August 4, 2020 | Urban Institute
For the past four years, Memphis has been proud to participate in Reimagining the Civic Commons, the national initiative to advance ambitious social, economic and environmental goals through transformed public spaces. Participating in this network has helped our project team better engage with the community and create solutions for public spaces that are restoring how we connect to one another in the spaces we share—our parks, libraries, community centers and more. This new report from the Urban Institute examines Reimagining the Civic Commons as a model for the nation.
This report shows how thoughtful and intentional design and programming of our shared public spaces is fundamentally necessary for addressing the social, economic and environmental challenges we face today.
The initial demonstration of the Memphis Civic Commons was built around the Fourth Bluff, in partnership with Innovate Memphis, Memphis River Parks Partnership, City of Memphis, Downtown Memphis Commission, Hyde Family Foundations, Grizzlies Foundation, Library Foundation and the support of local community members and advocates for public space.
Reshaping our socially and economically fragmented nation requires bold interventions.
By focusing on a collection of civic assets—rather than a single public space—and on achieving key social, economic, and environmental outcomes, cities can fundamentally shift how they revitalize shared public places. This approach leads to cross-silo, collaborative leadership, more strategic operations, and greater innovation.
Achieving a shared vision for reimagining assets systemically and inclusively requires collaborative leadership from various sectors, departments, and disciplines, as well as local residents.
There is no one-size-fits all approach to this work. Cities can elevate the value of public places and their role in a community by rethinking and prototyping different models of public space operations and co-creating the design, programming, and revitalization of public spaces with everyone from frontline staff to neighborhood residents.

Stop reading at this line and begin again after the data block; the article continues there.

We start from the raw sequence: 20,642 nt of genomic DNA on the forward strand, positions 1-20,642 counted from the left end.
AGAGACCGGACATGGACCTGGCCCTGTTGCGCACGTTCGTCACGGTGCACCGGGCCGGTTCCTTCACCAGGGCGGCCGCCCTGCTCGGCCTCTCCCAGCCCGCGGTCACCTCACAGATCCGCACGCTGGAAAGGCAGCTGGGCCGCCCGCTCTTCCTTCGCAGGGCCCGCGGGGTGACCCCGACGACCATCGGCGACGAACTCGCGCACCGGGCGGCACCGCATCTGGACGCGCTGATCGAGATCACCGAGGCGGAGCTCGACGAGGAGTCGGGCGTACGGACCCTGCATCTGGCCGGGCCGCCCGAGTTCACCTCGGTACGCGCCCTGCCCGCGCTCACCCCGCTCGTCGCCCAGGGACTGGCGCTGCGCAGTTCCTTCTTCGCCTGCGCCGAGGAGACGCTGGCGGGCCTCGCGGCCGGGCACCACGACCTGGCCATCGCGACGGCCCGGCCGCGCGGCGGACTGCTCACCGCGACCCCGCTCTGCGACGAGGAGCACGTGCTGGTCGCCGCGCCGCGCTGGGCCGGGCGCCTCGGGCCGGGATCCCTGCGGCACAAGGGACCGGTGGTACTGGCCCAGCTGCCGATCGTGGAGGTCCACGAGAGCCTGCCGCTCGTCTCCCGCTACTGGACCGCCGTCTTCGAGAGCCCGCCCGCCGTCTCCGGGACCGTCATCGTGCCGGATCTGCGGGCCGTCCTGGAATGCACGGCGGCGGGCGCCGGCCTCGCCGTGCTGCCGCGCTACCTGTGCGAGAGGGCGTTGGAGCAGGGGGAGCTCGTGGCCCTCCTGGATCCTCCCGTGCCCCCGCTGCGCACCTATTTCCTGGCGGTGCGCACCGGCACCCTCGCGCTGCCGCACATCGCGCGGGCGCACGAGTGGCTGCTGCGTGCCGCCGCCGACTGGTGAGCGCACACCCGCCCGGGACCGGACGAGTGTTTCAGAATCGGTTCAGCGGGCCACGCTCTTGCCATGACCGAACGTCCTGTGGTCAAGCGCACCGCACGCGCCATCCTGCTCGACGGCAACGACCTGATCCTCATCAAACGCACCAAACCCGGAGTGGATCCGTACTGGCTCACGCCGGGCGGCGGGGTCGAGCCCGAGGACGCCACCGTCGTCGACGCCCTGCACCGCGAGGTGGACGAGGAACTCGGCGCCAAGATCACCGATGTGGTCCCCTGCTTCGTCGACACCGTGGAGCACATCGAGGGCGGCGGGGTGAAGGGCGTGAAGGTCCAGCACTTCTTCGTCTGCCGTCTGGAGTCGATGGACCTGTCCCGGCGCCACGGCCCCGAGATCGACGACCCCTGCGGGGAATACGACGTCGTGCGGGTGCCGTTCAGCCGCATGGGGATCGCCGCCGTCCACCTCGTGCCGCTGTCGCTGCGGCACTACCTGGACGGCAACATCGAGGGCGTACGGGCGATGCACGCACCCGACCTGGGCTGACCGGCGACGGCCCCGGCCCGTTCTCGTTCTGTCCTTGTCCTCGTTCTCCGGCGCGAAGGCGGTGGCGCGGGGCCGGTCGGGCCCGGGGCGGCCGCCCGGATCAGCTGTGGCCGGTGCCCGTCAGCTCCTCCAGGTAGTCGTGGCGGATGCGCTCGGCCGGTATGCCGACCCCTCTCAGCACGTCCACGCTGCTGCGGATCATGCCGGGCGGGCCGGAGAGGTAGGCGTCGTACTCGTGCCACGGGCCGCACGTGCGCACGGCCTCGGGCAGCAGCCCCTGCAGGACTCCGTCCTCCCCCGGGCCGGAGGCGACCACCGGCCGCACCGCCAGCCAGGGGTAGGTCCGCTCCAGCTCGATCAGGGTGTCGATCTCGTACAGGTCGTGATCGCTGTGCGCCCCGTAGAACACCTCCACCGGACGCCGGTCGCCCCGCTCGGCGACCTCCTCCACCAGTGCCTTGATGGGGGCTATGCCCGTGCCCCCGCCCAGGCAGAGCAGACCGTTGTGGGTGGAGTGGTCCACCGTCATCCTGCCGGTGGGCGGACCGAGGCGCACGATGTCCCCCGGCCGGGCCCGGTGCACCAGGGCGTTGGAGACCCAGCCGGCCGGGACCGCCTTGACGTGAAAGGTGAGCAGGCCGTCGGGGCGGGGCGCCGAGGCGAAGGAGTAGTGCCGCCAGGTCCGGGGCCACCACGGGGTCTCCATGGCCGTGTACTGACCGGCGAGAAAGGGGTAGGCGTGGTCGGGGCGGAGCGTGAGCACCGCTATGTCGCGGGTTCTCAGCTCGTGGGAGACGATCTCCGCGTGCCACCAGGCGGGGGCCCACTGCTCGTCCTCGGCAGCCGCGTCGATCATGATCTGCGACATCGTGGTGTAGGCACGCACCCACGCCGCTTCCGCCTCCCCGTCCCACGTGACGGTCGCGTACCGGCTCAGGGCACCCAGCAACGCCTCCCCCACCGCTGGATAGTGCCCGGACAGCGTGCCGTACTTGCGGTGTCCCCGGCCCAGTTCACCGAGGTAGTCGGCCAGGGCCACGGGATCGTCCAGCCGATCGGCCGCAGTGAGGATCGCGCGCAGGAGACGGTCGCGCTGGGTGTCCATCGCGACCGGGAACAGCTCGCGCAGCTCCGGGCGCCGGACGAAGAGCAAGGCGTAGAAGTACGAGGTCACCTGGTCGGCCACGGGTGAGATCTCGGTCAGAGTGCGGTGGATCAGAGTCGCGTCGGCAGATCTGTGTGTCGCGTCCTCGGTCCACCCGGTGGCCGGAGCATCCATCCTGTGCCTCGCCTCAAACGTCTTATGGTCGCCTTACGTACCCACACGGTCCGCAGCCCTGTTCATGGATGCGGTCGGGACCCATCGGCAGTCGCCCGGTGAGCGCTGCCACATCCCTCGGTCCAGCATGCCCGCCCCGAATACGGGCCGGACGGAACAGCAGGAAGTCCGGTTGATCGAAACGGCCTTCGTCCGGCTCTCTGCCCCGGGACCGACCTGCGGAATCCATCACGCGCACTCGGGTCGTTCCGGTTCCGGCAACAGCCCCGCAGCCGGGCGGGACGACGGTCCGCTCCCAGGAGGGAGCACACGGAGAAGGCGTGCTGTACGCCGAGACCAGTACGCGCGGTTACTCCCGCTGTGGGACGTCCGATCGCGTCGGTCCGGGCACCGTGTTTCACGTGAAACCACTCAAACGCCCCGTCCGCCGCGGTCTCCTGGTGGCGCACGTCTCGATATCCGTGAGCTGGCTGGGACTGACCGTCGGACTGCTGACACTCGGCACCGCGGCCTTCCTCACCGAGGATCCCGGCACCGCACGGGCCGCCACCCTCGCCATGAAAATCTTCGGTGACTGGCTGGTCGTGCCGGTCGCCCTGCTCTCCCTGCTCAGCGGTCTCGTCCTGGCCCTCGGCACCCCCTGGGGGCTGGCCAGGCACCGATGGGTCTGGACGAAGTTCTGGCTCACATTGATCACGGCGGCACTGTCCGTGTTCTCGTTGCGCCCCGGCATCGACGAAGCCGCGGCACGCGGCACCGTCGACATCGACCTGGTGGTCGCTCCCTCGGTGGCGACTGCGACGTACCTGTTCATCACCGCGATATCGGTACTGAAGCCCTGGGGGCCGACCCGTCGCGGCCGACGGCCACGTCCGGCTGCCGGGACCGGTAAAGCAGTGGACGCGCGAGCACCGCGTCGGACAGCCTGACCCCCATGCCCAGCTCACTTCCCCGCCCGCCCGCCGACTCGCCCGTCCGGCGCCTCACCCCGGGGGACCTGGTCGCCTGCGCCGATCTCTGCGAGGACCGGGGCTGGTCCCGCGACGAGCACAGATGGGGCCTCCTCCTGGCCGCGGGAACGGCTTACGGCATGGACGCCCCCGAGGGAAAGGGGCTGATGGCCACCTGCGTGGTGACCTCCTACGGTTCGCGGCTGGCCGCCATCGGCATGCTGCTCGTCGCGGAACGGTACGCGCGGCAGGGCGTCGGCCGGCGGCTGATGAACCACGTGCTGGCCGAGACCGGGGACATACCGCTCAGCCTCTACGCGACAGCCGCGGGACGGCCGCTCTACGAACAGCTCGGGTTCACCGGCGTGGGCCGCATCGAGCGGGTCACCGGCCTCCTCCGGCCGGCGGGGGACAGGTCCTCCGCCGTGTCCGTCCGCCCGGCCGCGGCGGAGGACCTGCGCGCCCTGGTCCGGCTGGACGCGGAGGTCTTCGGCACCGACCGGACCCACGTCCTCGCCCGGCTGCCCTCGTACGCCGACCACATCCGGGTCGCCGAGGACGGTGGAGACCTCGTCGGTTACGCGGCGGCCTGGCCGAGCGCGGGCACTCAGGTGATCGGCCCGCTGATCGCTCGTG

Reimagining the design and programming of a city’s shared public spaces requires an “innovation mindset,” with room for leaders to iterate an idea, stumble, or even fail. This approach means that a community’s changemakers—policymakers, neighborhood residents, entrepreneurs, nonprofit leaders—continuously learn from and reflect with each other, and measure the impact their investments are making on people’s lives, their neighborhoods, and the broader community. Continuous learning and reflection, aided by systematically tracking outcomes, helps build more flexible and vital civic assets that lead to equitable social change.
Cities that want to invest in public spaces for social, economic, and environmental reasons—and ensure that their investment has a long-lasting impact and sparks systemic change—can adopt several strategies to achieve their goals, including:
Expand from placemaking to “place-keeping”— the long-term management of public spaces—to include neighborhood job opportunities, workforce development, and wealth-building support that will sustain investments in the civic commons.
Revamp community and economic development funding to include financing the revitalization and programming of civic assets.
Advocate for policy change to support investment in public spaces in collaboration with community organizers, which can help elevate understanding of the social and economic benefits of revitalized public spaces and encourage more resources to help sustain projects and programs.
Collect and share data and stories with policymakers, so they have evidence of the social, environmental, and economic returns on investment in civic assets.
Institutionalize the reimagining of civic commons through annual budgets, program requirements, regulations, and ordinances so the approach extends beyond one or two mayoral administrations.
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